michaels-craft-store

Michaels’, a large arts and crafts retailer in the US, may have been the victim to unknown hackers.

The company has published a warning to customers that it might have experienced a “data security attack”, raising concerns that the retailer is yet another victim in a long line of retailers that suffered a major data breech recently, following Neiman Marcus and Target. It is believed that all of these retailers become casualties to RAM-scraping malware targeting point-of-sale machines (also known as POS or cash registers).

A PDF statement linked from the homepage of the Michaels’ website warns of “possible fraudulent behaviour” seen on credit cards used by customers at the store.

If you shopped at Michaels, keep a close eye on your credit card statements and follow up on any suspected unauthorised transactions. The company says it will offer identity protection and credit monitoring services at no cost to any customer at risk.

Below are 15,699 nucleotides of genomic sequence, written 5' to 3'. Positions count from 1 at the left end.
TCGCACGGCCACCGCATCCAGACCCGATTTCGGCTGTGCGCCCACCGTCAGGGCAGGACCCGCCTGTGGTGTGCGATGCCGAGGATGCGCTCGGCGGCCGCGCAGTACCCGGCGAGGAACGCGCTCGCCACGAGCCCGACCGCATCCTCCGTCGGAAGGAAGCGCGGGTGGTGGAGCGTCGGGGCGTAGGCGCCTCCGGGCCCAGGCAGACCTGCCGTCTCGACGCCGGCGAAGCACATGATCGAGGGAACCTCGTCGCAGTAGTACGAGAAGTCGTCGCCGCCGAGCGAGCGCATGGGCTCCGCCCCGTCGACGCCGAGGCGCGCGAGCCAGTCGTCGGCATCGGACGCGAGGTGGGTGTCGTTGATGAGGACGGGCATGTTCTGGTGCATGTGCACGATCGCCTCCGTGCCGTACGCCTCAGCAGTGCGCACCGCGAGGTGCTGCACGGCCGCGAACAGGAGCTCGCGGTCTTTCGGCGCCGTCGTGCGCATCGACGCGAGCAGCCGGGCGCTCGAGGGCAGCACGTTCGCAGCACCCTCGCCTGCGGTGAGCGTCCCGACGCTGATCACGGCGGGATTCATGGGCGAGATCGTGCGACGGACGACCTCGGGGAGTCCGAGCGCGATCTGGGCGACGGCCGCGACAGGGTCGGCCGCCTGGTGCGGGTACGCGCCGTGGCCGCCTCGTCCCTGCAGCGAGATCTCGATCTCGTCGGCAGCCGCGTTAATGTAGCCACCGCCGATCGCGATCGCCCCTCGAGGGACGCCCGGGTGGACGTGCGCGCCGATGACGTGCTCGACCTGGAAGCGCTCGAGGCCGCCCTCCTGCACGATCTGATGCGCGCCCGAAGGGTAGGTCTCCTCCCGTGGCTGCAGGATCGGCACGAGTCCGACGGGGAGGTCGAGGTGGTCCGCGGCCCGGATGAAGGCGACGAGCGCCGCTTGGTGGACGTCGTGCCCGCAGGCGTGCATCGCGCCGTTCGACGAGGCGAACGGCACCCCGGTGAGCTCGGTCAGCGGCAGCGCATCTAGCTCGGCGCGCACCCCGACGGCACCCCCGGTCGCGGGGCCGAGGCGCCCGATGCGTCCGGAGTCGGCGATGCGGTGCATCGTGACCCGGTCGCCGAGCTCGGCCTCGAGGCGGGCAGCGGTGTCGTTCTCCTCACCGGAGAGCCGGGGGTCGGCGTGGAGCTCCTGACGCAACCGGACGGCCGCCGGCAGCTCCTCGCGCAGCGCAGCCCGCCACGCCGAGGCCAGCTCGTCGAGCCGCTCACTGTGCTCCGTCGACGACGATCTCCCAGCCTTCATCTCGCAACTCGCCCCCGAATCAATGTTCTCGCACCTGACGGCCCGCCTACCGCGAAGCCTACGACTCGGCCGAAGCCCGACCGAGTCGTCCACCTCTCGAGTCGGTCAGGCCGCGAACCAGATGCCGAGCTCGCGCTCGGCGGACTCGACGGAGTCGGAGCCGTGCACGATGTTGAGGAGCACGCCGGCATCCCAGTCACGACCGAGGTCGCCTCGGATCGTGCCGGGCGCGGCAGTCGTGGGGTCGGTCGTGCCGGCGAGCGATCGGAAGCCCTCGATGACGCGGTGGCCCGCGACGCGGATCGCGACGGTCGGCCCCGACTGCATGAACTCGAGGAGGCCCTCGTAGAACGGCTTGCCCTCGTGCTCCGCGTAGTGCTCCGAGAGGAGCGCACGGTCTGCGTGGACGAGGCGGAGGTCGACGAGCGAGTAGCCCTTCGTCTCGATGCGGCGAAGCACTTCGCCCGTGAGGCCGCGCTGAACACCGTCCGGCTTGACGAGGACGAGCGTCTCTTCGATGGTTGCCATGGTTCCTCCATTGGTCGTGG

It’s bad news for Michaels as well as its customers, as questions will be asked as to whether the company learnt any lessons after suffering a damaging attack at its cash registers a couple of years ago. Back in 2011, the retailer replaced thousands of PIN pads used by customers to type in their secret codes when making purchases, after it was discovered hackers had replaced them at a small number of stores. That security breach resulted in the theft of about 94,000 payment card details.

Michaels said federal investigators and an outside forensics firm were investigating to determine if there had been a breach. The company said it decided to warn the public and launch a probe into the matter after hearing that there had been an increase in fraud involving cards of customers who had shopped at its stores. Currently there are no figures for how many cards may have been put at risk by the latest security incident, but it would seem prudent for all Michaels customers to be on their guard.

For more details of the possible data breach at Michaels, check out this post by Brian Krebs.